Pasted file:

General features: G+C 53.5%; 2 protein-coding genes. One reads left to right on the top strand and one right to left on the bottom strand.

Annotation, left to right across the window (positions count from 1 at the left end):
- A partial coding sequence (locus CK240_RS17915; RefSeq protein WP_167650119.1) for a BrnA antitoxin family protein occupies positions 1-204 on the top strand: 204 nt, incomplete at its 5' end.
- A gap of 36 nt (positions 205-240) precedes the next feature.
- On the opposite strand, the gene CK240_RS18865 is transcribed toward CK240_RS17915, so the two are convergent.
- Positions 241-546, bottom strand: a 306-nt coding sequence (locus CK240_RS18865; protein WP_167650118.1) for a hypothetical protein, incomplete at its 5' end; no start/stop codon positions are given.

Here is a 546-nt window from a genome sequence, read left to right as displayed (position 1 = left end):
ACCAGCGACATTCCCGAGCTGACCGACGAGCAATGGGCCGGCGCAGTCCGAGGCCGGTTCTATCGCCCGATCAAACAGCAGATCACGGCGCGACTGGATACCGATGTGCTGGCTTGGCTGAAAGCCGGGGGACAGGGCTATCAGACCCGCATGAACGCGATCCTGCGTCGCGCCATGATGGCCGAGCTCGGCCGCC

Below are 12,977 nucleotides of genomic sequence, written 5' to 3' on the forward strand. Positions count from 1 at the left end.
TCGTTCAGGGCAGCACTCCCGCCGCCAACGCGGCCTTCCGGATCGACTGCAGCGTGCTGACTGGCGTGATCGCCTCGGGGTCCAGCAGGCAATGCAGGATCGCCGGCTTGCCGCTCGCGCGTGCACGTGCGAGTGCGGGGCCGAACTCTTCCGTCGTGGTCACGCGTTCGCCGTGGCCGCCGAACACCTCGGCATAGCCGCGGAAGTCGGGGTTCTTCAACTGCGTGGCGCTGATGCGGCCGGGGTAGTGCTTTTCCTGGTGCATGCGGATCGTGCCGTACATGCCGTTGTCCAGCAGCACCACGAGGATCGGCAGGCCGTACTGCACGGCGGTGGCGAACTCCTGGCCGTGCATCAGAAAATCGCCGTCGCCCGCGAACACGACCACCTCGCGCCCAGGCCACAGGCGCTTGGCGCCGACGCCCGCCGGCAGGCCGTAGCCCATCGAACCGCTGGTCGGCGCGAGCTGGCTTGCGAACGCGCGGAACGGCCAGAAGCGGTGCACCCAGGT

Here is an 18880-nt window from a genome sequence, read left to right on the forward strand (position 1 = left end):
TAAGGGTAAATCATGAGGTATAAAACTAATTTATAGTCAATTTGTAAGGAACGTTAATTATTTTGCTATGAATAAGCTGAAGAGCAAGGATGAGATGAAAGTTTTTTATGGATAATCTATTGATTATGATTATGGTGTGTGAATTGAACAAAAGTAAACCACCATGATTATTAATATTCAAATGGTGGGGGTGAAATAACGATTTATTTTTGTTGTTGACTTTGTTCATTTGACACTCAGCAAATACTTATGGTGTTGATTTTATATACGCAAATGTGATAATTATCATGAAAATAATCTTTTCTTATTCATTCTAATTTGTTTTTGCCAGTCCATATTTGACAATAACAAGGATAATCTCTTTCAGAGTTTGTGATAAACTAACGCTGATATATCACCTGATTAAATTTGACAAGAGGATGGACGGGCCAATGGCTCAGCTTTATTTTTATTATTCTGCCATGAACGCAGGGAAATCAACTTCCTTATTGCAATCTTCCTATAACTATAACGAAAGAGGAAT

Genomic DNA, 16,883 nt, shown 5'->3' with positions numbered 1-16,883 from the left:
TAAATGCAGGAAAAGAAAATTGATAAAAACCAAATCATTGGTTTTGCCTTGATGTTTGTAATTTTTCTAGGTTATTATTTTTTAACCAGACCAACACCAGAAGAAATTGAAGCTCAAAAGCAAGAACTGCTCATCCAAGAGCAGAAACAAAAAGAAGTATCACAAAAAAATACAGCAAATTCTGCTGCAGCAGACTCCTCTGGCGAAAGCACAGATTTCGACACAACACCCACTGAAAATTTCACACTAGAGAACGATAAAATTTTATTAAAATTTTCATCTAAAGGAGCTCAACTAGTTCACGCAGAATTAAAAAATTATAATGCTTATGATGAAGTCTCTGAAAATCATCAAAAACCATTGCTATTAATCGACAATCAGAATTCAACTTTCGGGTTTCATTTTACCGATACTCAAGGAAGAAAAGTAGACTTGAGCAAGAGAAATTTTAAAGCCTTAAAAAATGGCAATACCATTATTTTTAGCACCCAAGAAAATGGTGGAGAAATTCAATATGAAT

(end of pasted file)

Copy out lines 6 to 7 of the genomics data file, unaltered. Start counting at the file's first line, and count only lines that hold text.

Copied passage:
- Positions 241-546, bottom strand: a 306-nt coding sequence (locus CK240_RS18865; protein WP_167650118.1) for a hypothetical protein, incomplete at its 5' end; no start/stop codon positions are given.

Here is a 546-nt window from a genome sequence, read left to right as displayed (position 1 = left end):